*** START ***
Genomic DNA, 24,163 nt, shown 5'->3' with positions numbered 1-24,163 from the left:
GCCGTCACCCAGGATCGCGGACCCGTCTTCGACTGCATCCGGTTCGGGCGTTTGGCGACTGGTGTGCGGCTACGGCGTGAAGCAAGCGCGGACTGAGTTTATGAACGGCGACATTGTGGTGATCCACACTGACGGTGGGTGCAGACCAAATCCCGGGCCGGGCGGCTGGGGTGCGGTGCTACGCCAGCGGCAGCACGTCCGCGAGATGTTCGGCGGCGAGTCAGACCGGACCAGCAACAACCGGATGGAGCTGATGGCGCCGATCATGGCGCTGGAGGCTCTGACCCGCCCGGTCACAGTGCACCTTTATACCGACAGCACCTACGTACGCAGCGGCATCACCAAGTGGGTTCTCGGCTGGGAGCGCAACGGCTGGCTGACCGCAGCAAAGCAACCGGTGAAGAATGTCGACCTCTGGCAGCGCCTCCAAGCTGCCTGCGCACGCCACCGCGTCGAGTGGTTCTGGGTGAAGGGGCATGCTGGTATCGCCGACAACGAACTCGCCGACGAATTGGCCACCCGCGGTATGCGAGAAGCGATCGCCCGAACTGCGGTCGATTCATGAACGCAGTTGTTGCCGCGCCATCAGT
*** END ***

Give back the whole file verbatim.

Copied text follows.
Genomic DNA, 24,163 nt, shown 5'->3' with positions numbered 1-24,163 from the left:
GCCGTCACCCAGGATCGCGGACCCGTCTTCGACTGCATCCGGTTCGGGCGTTTGGCGACTGGTGTGCGGCTACGGCGTGAAGCAAGCGCGGACTGAGTTTATGAACGGCGACATTGTGGTGATCCACACTGACGGTGGGTGCAGACCAAATCCCGGGCCGGGCGGCTGGGGTGCGGTGCTACGCCAGCGGCAGCACGTCCGCGAGATGTTCGGCGGCGAGTCAGACCGGACCAGCAACAACCGGATGGAGCTGATGGCGCCGATCATGGCGCTGGAGGCTCTGACCCGCCCGGTCACAGTGCACCTTTATACCGACAGCACCTACGTACGCAGCGGCATCACCAAGTGGGTTCTCGGCTGGGAGCGCAACGGCTGGCTGACCGCAGCAAAGCAACCGGTGAAGAATGTCGACCTCTGGCAGCGCCTCCAAGCTGCCTGCGCACGCCACCGCGTCGAGTGGTTCTGGGTGAAGGGGCATGCTGGTATCGCCGACAACGAACTCGCCGACGAATTGGCCACCCGCGGTATGCGAGAAGCGATCGCCCGAACTGCGGTCGATTCATGAACGCAGTTGTTGCCGCGCCATCAGT